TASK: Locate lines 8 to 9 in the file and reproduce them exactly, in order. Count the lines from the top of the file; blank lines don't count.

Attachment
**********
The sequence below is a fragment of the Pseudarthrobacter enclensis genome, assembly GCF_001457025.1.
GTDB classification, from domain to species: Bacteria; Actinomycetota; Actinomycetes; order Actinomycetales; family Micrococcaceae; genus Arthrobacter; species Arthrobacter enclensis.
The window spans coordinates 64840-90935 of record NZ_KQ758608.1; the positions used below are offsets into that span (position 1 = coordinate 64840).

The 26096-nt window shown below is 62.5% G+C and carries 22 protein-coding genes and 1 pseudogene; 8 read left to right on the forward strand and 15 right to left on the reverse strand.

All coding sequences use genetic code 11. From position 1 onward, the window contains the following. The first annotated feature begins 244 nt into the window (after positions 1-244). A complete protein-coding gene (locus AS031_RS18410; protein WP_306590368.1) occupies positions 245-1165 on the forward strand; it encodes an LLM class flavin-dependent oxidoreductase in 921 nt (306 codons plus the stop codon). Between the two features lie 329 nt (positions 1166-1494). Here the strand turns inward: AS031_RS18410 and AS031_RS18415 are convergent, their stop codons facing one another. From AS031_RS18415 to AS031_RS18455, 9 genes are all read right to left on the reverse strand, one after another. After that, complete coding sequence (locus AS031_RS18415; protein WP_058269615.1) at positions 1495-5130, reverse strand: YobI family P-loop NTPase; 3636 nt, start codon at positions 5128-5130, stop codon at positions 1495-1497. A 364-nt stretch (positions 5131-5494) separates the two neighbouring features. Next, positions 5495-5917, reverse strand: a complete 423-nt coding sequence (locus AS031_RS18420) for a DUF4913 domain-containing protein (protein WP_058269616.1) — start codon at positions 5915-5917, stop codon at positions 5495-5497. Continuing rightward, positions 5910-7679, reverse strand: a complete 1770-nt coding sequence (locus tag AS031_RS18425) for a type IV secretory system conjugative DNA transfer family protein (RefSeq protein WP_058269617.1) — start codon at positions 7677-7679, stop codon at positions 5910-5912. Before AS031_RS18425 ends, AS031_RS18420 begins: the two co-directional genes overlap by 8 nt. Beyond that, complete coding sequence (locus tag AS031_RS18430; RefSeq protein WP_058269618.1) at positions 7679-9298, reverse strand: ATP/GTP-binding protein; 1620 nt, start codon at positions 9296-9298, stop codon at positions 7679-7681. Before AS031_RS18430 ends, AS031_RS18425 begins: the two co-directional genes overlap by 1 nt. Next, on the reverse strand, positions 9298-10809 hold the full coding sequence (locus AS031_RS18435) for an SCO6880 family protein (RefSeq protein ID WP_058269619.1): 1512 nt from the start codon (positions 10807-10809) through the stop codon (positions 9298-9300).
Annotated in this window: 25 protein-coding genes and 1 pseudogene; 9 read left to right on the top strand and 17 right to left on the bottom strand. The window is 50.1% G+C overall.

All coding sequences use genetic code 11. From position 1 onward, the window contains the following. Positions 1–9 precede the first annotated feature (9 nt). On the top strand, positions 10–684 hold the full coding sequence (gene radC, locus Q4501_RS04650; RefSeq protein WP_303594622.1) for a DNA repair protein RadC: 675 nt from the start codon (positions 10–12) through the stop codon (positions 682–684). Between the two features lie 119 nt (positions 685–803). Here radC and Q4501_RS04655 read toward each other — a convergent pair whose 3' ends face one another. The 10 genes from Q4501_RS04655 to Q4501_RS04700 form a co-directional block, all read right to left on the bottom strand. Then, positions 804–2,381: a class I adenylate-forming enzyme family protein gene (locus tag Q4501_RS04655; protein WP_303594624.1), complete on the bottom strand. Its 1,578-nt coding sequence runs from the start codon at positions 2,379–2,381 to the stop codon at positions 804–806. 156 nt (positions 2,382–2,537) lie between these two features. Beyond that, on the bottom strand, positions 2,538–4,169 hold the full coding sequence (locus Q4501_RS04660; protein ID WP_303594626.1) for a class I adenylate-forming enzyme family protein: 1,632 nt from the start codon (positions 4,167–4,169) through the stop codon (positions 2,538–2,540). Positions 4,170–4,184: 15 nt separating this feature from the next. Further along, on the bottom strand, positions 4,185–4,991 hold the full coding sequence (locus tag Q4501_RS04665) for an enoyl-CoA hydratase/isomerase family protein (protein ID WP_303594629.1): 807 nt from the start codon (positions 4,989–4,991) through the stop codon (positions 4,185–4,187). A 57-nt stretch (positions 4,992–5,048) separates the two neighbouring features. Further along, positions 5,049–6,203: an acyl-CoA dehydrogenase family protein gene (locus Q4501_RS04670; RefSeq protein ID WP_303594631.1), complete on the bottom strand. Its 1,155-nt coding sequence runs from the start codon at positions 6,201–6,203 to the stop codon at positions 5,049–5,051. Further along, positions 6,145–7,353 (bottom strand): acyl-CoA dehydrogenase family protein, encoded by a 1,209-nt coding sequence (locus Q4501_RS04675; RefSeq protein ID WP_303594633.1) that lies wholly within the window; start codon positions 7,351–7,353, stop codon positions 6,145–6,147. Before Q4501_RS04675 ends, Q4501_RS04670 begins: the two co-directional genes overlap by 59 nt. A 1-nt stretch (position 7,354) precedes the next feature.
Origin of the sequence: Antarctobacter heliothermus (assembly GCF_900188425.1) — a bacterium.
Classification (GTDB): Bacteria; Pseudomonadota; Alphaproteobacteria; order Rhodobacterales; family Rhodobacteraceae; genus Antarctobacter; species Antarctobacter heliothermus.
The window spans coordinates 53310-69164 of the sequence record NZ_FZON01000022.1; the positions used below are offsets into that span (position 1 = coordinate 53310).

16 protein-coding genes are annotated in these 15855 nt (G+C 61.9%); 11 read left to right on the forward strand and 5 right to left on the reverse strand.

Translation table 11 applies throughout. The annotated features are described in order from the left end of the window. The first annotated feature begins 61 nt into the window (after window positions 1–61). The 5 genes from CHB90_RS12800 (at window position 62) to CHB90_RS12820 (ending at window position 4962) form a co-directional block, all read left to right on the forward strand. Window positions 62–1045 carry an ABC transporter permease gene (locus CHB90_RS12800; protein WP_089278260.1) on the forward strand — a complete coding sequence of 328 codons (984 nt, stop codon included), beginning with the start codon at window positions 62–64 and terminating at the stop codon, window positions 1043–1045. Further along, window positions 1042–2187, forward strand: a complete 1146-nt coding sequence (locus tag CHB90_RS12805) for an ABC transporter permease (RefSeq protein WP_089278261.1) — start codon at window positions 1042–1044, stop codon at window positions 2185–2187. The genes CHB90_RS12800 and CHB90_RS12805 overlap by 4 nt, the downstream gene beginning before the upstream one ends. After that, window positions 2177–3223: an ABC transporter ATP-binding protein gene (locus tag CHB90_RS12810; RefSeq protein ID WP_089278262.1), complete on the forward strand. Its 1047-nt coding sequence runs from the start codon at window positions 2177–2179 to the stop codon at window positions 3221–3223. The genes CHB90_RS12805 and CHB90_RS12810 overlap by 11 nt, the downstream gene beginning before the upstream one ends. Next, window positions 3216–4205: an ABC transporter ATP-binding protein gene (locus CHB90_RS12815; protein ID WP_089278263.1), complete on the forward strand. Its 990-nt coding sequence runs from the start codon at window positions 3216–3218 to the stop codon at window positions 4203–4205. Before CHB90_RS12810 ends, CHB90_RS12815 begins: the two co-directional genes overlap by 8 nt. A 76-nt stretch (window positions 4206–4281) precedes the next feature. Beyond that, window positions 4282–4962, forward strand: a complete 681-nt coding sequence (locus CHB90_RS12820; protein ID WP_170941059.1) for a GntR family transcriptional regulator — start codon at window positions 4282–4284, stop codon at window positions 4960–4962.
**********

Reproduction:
Origin of the sequence: Antarctobacter heliothermus (assembly GCF_900188425.1) — a bacterium.
Classification (GTDB): Bacteria; Pseudomonadota; Alphaproteobacteria; order Rhodobacterales; family Rhodobacteraceae; genus Antarctobacter; species Antarctobacter heliothermus.